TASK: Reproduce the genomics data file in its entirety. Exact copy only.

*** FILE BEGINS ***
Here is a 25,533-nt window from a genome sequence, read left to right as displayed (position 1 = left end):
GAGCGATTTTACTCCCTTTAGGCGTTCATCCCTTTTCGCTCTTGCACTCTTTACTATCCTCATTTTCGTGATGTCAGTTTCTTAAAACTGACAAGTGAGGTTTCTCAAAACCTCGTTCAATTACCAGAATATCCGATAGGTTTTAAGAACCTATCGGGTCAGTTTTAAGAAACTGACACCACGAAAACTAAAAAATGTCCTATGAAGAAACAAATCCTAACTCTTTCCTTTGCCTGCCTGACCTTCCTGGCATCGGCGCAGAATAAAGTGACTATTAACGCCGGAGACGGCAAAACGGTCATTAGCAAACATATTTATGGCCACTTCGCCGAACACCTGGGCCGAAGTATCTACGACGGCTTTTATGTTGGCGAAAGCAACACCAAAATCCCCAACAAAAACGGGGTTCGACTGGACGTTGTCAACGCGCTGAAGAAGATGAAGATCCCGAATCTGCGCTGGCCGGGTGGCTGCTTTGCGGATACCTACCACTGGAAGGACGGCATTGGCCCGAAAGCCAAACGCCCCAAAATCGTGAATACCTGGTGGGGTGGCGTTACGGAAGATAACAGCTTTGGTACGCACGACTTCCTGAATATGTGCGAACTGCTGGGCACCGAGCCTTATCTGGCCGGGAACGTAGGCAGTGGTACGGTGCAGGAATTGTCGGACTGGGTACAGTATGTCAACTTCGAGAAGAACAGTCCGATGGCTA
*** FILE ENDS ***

Here is a 25,533-nt window from a genome sequence, read left to right as displayed (position 1 = left end):
GAGCGATTTTACTCCCTTTAGGCGTTCATCCCTTTTCGCTCTTGCACTCTTTACTATCCTCATTTTCGTGATGTCAGTTTCTTAAAACTGACAAGTGAGGTTTCTCAAAACCTCGTTCAATTACCAGAATATCCGATAGGTTTTAAGAACCTATCGGGTCAGTTTTAAGAAACTGACACCACGAAAACTAAAAAATGTCCTATGAAGAAACAAATCCTAACTCTTTCCTTTGCCTGCCTGACCTTCCTGGCATCGGCGCAGAATAAAGTGACTATTAACGCCGGAGACGGCAAAACGGTCATTAGCAAACATATTTATGGCCACTTCGCCGAACACCTGGGCCGAAGTATCTACGACGGCTTTTATGTTGGCGAAAGCAACACCAAAATCCCCAACAAAAACGGGGTTCGACTGGACGTTGTCAACGCGCTGAAGAAGATGAAGATCCCGAATCTGCGCTGGCCGGGTGGCTGCTTTGCGGATACCTACCACTGGAAGGACGGCATTGGCCCGAAAGCCAAACGCCCCAAAATCGTGAATACCTGGTGGGGTGGCGTTACGGAAGATAACAGCTTTGGTACGCACGACTTCCTGAATATGTGCGAACTGCTGGGCACCGAGCCTTATCTGGCCGGGAACGTAGGCAGTGGTACGGTGCAGGAATTGTCGGACTGGGTACAGTATGTCAACTTCGAGAAGAACAGTCCGATGGCTA